Skip to main content

Choriogonadotropin Alfa

Brand name: Ovidrel
Drug class: Gonadotropins and Antigonadotropins
ATC class: G03GA08
VA class: HS900
Chemical name: Gonadotropin, chorionic (human α-subunit protein moiety reduced), complex with chorionic gonadotropin (human β-subunit protein moiety reduced)
Molecular formula: C437H682N122O134S13
CAS number: 177073-44-8

Medically reviewed by on May 23, 2022. Written by ASHP.


Gonad-stimulating hormone; biosynthetic (recombinant DNA-derived) form of human chorionic gonadotropin (hCG).

Uses for Choriogonadotropin Alfa

Female Infertility

Used in conjunction with other infertility agents (e.g., gonadotropin-releasing hormone agonist, FSH) for induction of final follicular maturation and early luteinization in ovulatory, infertile women during assisted reproductive technology (ART) programs.

Use in patients with tubal obstruction only if participating in ART programs.

Choriogonadotropin alfa (r-hCG) is equivalent to urinary-derived hCG with regard to number of oocytes recovered, fertilized oocytes or embryos, and live births.

Used in conjunction with follicle-stimulating agent to induce ovulation in anovulatory, infertile women in whom anovulation is functional and not due to primary ovarian failure.

Choriogonadotropin alfa (r-hCG) is similar to urinary-derived hCG with regard to ovulation rates.

Choriogonadotropin Alfa Dosage and Administration


  • Should be prescribed only by clinicians experienced in infertility treatment and who are familiar with cautions, precautions, and contraindications associated with such therapy.

  • Prior to treatment initiation with choriogonadotropin alfa, perform a thorough gynecologic and endocrinologic evaluation; assess pelvic anatomy and rule out early pregnancy, primary ovarian failure (as indicated by increased serum concentrations of FSH and LH and low serum estrogen concentrations), and neoplasms. (See Contraindications under Cautions.) Perform a thorough diagnostic evaluation in patients who demonstrate abnormal uterine bleeding and other signs of endometrial abnormalities. (See Contraindications under Cautions.) Evaluate partner’s infertility.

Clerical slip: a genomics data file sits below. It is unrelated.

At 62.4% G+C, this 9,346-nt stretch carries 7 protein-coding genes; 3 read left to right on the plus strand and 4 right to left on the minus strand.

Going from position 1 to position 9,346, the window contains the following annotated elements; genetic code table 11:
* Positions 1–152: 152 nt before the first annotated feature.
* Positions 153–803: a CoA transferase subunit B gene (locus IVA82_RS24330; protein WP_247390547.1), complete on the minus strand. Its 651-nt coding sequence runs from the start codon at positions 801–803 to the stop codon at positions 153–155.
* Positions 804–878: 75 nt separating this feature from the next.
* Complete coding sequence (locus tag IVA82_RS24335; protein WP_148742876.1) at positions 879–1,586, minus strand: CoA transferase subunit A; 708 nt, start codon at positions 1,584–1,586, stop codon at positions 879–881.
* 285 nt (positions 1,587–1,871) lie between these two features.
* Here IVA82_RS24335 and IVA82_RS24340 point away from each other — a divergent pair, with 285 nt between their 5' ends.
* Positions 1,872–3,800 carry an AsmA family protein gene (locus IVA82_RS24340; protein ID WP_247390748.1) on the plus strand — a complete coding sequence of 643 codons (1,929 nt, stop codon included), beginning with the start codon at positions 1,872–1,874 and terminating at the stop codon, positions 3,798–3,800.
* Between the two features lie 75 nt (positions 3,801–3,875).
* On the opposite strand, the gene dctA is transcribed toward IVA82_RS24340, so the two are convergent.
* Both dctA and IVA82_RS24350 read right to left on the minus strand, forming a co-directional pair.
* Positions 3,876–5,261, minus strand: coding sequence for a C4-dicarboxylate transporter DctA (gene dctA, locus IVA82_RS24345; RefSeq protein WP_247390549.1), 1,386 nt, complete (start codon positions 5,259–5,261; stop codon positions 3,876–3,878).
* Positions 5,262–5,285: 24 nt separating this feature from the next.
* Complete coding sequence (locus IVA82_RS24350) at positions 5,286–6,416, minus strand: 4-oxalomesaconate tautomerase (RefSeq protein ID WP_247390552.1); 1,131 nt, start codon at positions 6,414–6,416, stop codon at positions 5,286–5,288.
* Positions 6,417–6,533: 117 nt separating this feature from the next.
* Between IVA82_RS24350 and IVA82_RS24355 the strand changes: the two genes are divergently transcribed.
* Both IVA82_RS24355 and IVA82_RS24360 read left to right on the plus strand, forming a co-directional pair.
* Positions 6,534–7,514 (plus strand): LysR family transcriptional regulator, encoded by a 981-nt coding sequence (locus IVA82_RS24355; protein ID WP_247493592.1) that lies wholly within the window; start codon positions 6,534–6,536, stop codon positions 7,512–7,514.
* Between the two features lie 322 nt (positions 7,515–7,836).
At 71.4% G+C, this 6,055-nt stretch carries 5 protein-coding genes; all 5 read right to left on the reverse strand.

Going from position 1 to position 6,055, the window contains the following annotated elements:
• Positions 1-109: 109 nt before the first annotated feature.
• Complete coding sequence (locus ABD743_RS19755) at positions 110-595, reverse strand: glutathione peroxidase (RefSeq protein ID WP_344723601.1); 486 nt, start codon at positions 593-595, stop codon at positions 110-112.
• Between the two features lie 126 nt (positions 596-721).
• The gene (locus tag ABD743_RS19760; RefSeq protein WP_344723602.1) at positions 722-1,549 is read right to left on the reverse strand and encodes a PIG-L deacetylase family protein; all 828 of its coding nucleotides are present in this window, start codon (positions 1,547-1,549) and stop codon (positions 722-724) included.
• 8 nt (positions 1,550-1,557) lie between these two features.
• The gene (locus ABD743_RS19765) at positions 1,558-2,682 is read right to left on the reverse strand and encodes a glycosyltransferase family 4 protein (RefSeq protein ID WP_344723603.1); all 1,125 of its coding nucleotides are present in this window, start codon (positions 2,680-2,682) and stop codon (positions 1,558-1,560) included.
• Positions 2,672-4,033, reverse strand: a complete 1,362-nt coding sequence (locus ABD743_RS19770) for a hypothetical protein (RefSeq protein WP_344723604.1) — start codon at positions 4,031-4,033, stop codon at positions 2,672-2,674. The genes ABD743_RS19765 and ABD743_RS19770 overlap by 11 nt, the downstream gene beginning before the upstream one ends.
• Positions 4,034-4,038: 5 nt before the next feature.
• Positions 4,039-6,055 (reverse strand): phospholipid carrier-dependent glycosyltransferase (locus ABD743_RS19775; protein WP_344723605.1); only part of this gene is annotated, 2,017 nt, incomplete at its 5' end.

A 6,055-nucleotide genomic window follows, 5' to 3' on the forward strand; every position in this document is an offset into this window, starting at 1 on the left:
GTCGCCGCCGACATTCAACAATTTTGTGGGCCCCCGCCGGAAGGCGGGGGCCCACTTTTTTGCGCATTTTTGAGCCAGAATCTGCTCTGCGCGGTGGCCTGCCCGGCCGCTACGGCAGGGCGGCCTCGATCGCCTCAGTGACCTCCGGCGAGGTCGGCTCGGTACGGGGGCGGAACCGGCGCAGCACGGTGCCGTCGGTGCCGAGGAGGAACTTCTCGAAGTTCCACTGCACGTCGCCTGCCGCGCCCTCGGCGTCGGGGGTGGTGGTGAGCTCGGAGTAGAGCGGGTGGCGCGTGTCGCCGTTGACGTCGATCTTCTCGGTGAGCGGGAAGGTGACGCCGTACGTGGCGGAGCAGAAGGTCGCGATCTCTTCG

• When ultrasound assessment and serum estradiol concentrations show sufficient follicular maturation, administer choriogonadotropin alfa 1 day after last dose of follicle-stimulating agent to complete final follicular maturation and induce ovulation.

  • Withhold further follicle-stimulating therapy and delay or withhold choriogonadotropin alfa if ovaries show an excessive response to treatment with gonadotropins because of increased risk of ovarian hyperstimulation syndrome (OHSS). (See Ovarian Hyperstimulation Syndrome under Cautions.)

  • Encourage daily sexual intercourse beginning 1 day prior to administration of choriogonadotropin alfa until ovulation occurs (as determined by rise in basal body temperature, increase in serum progesterone concentrations, and menstruation following shift in basal body temperature). (See Adequate Patient Evaluation and Monitoring under Cautions.)

  • Examine ovaries by ultrasound for persistent cysts, particularly when attempts at stimulation of ovulation follow immediately after unsuccessful stimulated cycle.


Sub-Q Administration

Administer by sub-Q injection, generally into abdomen using commercially available prefilled syringe; may be self-administered by patient.



Female Infertility

250 mcg, given 1 day following last dose of follicle-stimulating agent. (See General under Dosage and Administration.)

Ovulation Induction

250 mcg, given 1 day following last dose of follicle-stimulating agent. (See General under Dosage and Administration.)

If stimulation of ovulation is unsuccessful, adjust dosage of follicle-stimulating agent administered in subsequent cycles based on woman’s response in preceding cycle.

Prescribing Limits


Female Infertility

Maximum 500-mcg single dose studied in clinical trials.

Cautions for Choriogonadotropin Alfa